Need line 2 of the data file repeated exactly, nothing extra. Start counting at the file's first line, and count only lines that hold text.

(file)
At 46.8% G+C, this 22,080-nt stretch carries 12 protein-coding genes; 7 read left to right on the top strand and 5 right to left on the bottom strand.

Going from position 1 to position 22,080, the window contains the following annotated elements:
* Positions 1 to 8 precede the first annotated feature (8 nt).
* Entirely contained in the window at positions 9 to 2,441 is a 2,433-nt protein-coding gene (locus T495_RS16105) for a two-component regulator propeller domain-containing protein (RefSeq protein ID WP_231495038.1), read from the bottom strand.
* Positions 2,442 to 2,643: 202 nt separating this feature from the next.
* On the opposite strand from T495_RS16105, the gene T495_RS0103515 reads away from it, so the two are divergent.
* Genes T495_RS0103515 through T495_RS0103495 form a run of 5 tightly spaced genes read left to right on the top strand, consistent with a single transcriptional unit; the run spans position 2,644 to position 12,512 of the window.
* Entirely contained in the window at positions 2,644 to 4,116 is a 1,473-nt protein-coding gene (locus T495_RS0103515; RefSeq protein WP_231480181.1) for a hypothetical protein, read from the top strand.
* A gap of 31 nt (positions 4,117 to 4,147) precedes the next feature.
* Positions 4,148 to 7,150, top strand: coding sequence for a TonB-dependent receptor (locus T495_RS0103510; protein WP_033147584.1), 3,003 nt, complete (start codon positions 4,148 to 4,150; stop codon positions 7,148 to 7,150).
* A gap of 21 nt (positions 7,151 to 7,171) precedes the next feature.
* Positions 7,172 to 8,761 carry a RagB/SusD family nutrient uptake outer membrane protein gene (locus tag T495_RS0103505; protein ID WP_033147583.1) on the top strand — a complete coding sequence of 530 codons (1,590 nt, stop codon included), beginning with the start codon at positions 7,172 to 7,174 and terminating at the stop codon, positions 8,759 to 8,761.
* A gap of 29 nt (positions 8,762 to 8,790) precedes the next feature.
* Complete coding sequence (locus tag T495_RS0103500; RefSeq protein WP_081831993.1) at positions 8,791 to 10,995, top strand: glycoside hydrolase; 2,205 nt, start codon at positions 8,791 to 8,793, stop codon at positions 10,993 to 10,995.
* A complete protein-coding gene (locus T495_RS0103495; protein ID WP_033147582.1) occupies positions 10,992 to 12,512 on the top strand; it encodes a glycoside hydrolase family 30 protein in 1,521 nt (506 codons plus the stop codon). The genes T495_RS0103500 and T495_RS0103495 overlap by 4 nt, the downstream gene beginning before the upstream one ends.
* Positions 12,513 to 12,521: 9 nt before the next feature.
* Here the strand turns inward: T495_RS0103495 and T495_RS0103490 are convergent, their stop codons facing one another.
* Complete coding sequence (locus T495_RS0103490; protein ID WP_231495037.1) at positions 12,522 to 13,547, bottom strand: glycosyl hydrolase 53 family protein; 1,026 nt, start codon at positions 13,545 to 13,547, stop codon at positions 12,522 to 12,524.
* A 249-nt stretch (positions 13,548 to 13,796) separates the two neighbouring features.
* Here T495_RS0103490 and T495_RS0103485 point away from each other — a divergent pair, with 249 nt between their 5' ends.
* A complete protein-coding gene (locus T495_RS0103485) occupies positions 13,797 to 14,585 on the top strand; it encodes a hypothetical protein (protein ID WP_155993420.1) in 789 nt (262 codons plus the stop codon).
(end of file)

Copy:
Going from position 1 to position 22,080, the window contains the following annotated elements: